Monday, October 10, 2016

Pumpkin Creme Brulee

 Looking for a pumpkin pie alternative? I believe I have the answer! Have you ever made a creme brulee? It's really not very difficult to make and it always impresses everyone, even just at the mere mention of it. Add some pumpkin and a vanilla bean, and now you have a sophisticated dessert that is perfect for any special occasion holiday meal.
 As I was browsing recipes, I noticed that many of them use lots of spices. Yes, of course I love all the warm fall spices that go perfectly with pumpkin, but in this case, I wanted a simpler flavor, one that would not disguise the flavor of the pumpkin. All I wanted was a sweet pumpkin custard, rich and sweet and smooth and velvety. And then I found it! It was on a blog called Love and Olive Oil, and it's AMAZING. It's perfect for a holiday dinner because a total do-ahead. Even if you're not cooking for a special occasion, you should give this one a try!

1 cup heavy cream
1/2 vanilla bean
2 egg yolks
1/4 cup light brown sugar, packed
1/2 cup canned pumpkin
1/4 cup turbinado or granulated sugar

Preheat oven to 300ºF. Bring a pot of water to a gentle boil (this will be used for the water bath later).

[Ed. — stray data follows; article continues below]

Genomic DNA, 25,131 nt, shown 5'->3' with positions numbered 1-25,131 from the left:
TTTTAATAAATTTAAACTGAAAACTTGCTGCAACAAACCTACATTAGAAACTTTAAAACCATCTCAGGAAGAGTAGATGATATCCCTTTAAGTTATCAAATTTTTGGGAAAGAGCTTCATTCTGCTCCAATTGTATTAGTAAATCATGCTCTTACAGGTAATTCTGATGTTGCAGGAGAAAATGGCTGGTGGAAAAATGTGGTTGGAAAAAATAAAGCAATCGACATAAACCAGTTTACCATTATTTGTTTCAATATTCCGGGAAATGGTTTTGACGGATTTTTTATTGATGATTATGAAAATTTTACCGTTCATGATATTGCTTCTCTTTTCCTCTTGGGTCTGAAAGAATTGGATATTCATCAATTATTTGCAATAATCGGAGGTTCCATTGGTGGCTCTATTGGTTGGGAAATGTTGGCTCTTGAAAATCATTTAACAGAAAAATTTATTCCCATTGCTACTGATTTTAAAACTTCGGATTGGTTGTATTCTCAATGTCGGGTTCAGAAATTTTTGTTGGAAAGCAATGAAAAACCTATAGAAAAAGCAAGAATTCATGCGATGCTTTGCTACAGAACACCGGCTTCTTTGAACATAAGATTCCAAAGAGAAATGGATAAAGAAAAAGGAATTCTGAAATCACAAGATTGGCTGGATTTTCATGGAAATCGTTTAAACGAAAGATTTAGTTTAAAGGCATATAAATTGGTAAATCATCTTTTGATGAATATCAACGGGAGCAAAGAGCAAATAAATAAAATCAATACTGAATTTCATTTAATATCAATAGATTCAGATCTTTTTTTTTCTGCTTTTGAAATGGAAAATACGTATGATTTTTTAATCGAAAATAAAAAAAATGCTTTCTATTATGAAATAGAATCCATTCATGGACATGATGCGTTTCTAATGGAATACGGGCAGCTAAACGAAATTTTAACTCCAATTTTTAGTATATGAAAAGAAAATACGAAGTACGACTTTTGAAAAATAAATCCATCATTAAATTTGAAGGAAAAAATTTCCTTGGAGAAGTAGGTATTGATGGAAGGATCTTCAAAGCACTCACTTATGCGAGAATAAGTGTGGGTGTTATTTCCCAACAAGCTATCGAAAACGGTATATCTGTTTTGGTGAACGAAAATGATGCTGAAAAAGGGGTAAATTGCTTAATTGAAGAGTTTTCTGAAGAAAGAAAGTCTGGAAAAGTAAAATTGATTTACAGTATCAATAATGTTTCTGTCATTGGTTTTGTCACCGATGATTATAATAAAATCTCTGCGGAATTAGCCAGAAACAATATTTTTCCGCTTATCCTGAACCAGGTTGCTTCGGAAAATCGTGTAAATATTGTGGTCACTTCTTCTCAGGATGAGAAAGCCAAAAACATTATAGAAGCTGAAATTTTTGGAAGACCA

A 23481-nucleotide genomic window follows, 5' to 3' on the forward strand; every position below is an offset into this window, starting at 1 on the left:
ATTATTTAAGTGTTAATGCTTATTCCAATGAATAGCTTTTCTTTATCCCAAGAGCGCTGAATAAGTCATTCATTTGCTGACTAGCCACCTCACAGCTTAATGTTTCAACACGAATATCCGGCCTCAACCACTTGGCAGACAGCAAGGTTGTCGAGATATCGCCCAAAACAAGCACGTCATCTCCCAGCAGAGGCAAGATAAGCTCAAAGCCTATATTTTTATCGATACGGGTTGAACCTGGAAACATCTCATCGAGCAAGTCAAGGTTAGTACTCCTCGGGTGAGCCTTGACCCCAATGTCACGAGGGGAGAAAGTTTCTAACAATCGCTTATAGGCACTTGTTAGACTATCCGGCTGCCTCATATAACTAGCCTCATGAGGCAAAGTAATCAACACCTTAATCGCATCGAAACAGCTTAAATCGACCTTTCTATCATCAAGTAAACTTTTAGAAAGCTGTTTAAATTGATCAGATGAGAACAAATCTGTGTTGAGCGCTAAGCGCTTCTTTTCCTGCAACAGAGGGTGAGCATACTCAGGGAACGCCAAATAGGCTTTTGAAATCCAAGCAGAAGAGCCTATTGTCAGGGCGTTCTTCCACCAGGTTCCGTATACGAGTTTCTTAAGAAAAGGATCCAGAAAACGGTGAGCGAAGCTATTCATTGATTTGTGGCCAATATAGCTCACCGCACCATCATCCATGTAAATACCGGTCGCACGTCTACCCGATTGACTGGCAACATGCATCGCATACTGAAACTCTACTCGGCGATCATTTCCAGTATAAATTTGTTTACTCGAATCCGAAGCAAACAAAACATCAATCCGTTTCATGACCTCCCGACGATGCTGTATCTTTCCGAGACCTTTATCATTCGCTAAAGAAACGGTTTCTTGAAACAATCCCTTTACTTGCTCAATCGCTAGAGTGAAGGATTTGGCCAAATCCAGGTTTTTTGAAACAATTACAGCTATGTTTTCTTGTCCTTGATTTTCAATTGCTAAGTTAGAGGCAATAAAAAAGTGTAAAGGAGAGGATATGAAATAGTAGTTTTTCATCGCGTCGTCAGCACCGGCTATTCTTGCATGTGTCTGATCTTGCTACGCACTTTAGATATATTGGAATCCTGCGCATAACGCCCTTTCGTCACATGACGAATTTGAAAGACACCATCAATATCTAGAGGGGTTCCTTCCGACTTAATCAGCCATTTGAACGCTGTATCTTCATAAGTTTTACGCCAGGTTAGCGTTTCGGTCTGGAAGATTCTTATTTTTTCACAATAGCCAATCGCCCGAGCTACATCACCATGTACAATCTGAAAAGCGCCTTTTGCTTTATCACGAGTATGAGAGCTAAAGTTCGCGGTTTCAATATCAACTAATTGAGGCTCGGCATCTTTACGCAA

Scrape out the seeds of the vanilla bean with a paring knife. In a small bowl, whisk together egg yolks, brown sugar, pumpkin, and vanilla until light in color.
Heat cream in a small saucepan until it starts to steam. Gradually pour warm cream into bowl with egg yolks, 1/4 cup at a time, whisking vigorously, until incorporated. Skim off foam. Pour into 4 (4-ounce) shallow ramekins. Arrange ramekins in a baking pan and place pan on oven rack. Carefully pour in just enough boiling water to reach halfway up the sides of the ramekins.
Bake for 25 to 30 minutes or until just set. Remove from water bath and allow to cool to room temperature. Cover and refrigerate for at least 3 hours or overnight.
Just before serving, sprinkle a generous tablespoon of sugar evenly over the top of each ramekin. Use a kitchen torch to caramelize the sugar, moving torch evenly across the tops of the custards to keep the sugar from burning. Alternatively, you place the custards on the top rack of a broiler set to high, and broil until sugar is golden brown and caramelized, 2 to 3 minutes. Serve immediately.

 I know the recipe only calls for 1/2 of the vanilla bean, but I used the whole thing. As far as I'm concerned, vanilla falls into the same category as cinnamon: there's no such thing as too much. So I scraped out the insides of the whole vanilla bean, and then placed the empty pod in the cream as I was heating it. Vanilla cream! Then I discarded the pod and added the cream to the recipe as directed. I also added just the tiniest pinch of salt, just to enhance the pumpkin flavor a bit.

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